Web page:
A problem in any programming language is the control of names. If you use a name in one module of the program, and another programmer uses the same name in another module, how do you distinguish one name from another and prevent the two names from “clashing?” In C this is a particular problem because a program is often an unmanageable sea of names. C++ classes (on which Java classes are based) nest functions within classes so they cannot clash with function names nested within other classes. However, C++ still allows global data and global functions, so clashing is still possible. To solve this problem, C++ introduced namespaces using additional keywords.
Java was able to avoid all of this by taking a fresh approach. To produce an unambiguous name for a library, the specifier used is not unlike an Internet domain name. In fact, the Java creators want you to use your Internet domain name in reverse since those are guaranteed to be unique. Since my domain name is BruceEckel.com, my utility library of foibles would be named com.bruceeckel.utility.foibles. After your reversed domain name, the dots are intended to represent subdirectories.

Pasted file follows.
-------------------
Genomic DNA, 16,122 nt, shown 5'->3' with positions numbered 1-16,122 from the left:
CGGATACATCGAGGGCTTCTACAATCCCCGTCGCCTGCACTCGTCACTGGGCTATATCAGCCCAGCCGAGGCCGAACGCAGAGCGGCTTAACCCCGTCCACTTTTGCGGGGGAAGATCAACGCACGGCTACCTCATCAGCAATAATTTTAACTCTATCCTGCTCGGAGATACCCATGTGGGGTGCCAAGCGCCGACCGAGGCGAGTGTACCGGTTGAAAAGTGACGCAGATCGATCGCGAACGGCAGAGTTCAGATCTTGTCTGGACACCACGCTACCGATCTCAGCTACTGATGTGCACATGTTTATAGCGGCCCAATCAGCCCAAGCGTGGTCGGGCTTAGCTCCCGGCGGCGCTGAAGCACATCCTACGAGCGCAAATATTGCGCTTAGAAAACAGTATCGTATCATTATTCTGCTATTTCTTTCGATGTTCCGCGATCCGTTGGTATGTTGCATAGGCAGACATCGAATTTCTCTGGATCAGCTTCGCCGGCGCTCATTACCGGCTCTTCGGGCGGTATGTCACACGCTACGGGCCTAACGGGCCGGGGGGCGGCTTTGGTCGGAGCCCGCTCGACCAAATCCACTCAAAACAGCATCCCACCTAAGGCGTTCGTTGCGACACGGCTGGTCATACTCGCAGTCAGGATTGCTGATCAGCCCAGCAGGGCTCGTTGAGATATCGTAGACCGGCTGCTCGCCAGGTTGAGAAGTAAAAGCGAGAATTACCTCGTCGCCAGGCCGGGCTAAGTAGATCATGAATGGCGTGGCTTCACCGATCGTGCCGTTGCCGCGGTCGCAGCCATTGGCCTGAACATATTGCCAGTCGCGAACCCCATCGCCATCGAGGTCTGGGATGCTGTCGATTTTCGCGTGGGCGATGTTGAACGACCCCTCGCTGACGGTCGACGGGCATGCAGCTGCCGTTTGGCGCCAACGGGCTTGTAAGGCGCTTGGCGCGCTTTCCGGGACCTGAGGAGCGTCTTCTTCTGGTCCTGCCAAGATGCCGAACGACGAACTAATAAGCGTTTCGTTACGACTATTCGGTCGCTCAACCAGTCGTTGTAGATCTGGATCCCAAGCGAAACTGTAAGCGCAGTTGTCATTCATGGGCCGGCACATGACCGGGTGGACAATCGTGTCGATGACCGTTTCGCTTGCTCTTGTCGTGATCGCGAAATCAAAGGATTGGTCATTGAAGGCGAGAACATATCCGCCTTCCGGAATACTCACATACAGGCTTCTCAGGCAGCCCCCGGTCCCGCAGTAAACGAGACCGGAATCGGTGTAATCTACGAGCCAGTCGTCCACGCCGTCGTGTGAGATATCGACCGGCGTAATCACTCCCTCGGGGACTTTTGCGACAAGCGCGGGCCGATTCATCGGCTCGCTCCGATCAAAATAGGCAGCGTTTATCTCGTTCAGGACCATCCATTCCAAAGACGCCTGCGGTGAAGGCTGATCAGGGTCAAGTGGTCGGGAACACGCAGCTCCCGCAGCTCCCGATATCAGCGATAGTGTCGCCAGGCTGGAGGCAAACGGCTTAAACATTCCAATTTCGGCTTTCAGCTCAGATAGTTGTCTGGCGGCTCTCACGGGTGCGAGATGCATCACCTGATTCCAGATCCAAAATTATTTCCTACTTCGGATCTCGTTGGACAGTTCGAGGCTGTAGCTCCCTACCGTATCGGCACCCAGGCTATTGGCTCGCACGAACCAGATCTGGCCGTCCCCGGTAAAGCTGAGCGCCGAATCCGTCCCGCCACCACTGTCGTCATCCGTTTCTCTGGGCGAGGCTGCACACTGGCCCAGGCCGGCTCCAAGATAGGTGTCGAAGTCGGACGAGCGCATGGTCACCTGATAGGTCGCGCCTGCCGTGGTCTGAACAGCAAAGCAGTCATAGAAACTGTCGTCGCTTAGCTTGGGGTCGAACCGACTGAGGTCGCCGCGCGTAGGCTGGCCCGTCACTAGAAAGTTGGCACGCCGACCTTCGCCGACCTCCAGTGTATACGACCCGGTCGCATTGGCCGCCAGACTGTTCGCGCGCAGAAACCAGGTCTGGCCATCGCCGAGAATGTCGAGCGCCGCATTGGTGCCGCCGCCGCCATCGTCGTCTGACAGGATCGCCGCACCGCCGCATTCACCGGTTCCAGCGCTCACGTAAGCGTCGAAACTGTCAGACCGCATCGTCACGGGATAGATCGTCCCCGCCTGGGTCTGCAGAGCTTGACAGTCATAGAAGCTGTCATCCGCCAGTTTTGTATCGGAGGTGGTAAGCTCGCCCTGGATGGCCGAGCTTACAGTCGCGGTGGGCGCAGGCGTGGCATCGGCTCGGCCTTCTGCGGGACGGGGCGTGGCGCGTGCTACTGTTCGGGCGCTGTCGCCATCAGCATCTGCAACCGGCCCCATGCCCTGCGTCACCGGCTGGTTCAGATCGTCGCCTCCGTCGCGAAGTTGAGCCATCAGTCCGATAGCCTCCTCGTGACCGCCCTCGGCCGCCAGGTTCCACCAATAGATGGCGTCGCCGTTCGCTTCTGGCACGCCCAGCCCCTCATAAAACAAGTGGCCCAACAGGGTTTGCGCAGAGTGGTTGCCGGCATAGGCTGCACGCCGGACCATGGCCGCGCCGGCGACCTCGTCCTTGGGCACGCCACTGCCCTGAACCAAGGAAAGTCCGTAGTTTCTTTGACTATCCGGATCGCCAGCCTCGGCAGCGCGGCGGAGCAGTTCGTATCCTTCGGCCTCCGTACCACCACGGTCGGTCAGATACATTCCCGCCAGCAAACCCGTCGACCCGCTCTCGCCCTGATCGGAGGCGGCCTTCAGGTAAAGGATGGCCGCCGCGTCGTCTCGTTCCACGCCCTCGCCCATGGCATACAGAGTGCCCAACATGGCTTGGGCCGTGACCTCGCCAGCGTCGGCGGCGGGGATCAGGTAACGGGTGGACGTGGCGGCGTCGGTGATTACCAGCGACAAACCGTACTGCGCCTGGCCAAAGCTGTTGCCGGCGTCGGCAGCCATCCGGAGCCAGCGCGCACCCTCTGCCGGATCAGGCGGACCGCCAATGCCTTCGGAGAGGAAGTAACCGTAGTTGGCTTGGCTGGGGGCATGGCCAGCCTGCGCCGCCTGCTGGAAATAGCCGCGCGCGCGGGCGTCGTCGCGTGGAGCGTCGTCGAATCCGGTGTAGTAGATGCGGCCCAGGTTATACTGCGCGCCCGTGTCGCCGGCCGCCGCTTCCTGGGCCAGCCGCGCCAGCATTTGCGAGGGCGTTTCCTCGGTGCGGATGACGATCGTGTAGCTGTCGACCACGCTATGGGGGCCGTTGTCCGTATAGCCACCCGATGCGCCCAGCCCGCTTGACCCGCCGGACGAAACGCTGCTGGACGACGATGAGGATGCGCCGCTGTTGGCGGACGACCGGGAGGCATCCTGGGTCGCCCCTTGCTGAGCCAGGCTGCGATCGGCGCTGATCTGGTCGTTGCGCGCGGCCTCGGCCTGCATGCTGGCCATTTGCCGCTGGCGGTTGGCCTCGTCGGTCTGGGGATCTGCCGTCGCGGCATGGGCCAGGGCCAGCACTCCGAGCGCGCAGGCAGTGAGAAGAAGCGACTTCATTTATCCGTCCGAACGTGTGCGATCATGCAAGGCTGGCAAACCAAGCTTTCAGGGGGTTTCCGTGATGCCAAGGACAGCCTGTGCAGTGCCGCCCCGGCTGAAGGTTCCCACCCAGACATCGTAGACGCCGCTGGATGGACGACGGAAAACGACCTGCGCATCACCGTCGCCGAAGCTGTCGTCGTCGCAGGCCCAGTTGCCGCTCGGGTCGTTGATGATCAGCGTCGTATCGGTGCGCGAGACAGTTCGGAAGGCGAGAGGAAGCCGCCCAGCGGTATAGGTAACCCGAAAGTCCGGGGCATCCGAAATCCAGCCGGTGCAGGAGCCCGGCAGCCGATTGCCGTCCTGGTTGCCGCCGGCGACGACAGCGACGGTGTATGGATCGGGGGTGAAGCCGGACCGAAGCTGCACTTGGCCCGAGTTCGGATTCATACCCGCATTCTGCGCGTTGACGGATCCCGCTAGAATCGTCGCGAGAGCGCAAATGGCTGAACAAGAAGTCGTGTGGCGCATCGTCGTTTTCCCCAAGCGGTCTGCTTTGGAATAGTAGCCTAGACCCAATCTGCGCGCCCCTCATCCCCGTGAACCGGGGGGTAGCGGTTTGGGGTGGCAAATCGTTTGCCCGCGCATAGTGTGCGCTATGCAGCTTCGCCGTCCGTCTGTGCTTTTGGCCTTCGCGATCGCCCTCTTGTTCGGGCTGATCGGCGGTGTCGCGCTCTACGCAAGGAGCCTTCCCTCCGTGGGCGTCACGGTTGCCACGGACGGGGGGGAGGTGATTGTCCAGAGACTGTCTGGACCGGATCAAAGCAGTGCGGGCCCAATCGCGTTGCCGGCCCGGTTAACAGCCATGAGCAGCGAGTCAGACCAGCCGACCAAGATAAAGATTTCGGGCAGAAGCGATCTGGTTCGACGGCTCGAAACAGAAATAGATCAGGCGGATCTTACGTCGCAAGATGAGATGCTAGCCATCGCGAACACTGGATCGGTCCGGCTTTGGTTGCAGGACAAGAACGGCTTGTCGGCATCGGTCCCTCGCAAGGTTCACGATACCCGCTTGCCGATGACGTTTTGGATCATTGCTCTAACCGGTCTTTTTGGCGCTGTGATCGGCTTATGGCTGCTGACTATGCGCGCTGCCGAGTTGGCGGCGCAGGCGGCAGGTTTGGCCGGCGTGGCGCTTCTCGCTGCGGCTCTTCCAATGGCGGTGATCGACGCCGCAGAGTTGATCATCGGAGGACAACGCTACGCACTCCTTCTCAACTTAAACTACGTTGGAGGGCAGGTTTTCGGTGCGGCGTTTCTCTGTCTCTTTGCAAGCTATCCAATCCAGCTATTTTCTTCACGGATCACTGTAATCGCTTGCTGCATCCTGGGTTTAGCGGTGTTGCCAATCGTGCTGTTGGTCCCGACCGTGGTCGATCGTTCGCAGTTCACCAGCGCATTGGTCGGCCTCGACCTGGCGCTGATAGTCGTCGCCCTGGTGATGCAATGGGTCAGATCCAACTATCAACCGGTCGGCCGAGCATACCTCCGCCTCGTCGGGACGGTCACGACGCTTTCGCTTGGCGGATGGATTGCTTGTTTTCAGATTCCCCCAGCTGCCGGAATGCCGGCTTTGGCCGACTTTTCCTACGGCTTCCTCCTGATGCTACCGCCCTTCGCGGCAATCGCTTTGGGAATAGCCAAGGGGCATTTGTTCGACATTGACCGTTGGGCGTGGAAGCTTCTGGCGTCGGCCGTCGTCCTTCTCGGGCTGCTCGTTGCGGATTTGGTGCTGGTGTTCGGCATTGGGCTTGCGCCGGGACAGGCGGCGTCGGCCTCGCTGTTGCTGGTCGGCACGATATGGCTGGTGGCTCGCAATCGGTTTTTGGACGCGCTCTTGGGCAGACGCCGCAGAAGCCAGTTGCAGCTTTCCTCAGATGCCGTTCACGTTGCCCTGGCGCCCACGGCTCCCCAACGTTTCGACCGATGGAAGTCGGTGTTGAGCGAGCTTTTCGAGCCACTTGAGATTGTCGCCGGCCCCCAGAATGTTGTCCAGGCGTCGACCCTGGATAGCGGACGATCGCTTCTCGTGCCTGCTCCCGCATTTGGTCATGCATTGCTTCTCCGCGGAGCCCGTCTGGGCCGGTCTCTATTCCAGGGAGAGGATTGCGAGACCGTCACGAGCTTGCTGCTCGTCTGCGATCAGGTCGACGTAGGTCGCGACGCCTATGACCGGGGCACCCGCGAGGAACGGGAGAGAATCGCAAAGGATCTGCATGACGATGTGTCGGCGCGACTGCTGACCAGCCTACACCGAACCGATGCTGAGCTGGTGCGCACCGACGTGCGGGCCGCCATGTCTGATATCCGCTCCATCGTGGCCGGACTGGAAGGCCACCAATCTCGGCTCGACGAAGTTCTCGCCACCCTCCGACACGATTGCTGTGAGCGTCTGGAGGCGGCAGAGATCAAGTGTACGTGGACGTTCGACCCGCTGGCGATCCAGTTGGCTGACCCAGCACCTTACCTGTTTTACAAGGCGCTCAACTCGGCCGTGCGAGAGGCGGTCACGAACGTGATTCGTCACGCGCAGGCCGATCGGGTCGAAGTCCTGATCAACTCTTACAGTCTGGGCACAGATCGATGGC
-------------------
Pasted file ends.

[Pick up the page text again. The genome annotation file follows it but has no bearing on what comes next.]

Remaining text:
In Java 1.0 and Java 1.1 the domain extensions com, edu, org, net, etc., were capitalized by convention, so the library would appear: COM.bruceeckel.utility.foibles. Partway through the development of Java 2, however, it was discovered that this caused problems, so now the entire package name is lowercase.
This mechanism means that all of your files automatically live in their own namespaces, and each class within a file must have a unique identifier. So you do not need to learn special language features to solve this problem—the language takes care of it for you.